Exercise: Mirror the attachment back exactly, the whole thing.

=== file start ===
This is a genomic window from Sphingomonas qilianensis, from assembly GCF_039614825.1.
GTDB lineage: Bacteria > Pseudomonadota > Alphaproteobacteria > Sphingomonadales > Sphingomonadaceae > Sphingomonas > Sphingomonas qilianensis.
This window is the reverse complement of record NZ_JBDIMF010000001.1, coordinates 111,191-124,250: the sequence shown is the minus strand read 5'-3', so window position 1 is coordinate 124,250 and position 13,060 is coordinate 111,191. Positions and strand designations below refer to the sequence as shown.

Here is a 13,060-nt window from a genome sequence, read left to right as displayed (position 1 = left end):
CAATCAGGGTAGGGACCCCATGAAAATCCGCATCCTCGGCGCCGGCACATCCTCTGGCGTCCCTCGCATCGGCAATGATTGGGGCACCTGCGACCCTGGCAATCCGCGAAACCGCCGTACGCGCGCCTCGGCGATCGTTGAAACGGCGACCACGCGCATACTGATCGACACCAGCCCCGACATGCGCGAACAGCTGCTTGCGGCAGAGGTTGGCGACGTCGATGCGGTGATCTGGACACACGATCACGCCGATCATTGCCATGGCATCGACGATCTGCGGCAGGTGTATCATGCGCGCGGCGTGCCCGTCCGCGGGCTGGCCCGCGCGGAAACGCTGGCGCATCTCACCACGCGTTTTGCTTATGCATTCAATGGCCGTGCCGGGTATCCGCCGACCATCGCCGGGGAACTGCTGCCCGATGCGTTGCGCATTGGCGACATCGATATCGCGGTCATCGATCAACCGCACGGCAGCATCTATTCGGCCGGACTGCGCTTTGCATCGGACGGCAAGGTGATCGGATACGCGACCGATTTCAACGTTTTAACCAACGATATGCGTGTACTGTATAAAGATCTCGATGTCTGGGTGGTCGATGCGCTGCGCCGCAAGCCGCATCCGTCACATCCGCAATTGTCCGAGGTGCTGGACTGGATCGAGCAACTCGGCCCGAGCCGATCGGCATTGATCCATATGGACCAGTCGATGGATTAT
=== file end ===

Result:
This is a genomic window from Sphingomonas qilianensis, from assembly GCF_039614825.1.
GTDB lineage: Bacteria > Pseudomonadota > Alphaproteobacteria > Sphingomonadales > Sphingomonadaceae > Sphingomonas > Sphingomonas qilianensis.
This window is the reverse complement of record NZ_JBDIMF010000001.1, coordinates 111,191-124,250: the sequence shown is the minus strand read 5'-3', so window position 1 is coordinate 124,250 and position 13,060 is coordinate 111,191. Positions and strand designations below refer to the sequence as shown.

Here is a 13,060-nt window from a genome sequence, read left to right as displayed (position 1 = left end):
CAATCAGGGTAGGGACCCCATGAAAATCCGCATCCTCGGCGCCGGCACATCCTCTGGCGTCCCTCGCATCGGCAATGATTGGGGCACCTGCGACCCTGGCAATCCGCGAAACCGCCGTACGCGCGCCTCGGCGATCGTTGAAACGGCGACCACGCGCATACTGATCGACACCAGCCCCGACATGCGCGAACAGCTGCTTGCGGCAGAGGTTGGCGACGTCGATGCGGTGATCTGGACACACGATCACGCCGATCATTGCCATGGCATCGACGATCTGCGGCAGGTGTATCATGCGCGCGGCGTGCCCGTCCGCGGGCTGGCCCGCGCGGAAACGCTGGCGCATCTCACCACGCGTTTTGCTTATGCATTCAATGGCCGTGCCGGGTATCCGCCGACCATCGCCGGGGAACTGCTGCCCGATGCGTTGCGCATTGGCGACATCGATATCGCGGTCATCGATCAACCGCACGGCAGCATCTATTCGGCCGGACTGCGCTTTGCATCGGACGGCAAGGTGATCGGATACGCGACCGATTTCAACGTTTTAACCAACGATATGCGTGTACTGTATAAAGATCTCGATGTCTGGGTGGTCGATGCGCTGCGCCGCAAGCCGCATCCGTCACATCCGCAATTGTCCGAGGTGCTGGACTGGATCGAGCAACTCGGCCCGAGCCGATCGGCATTGATCCATATGGACCAGTCGATGGATTAT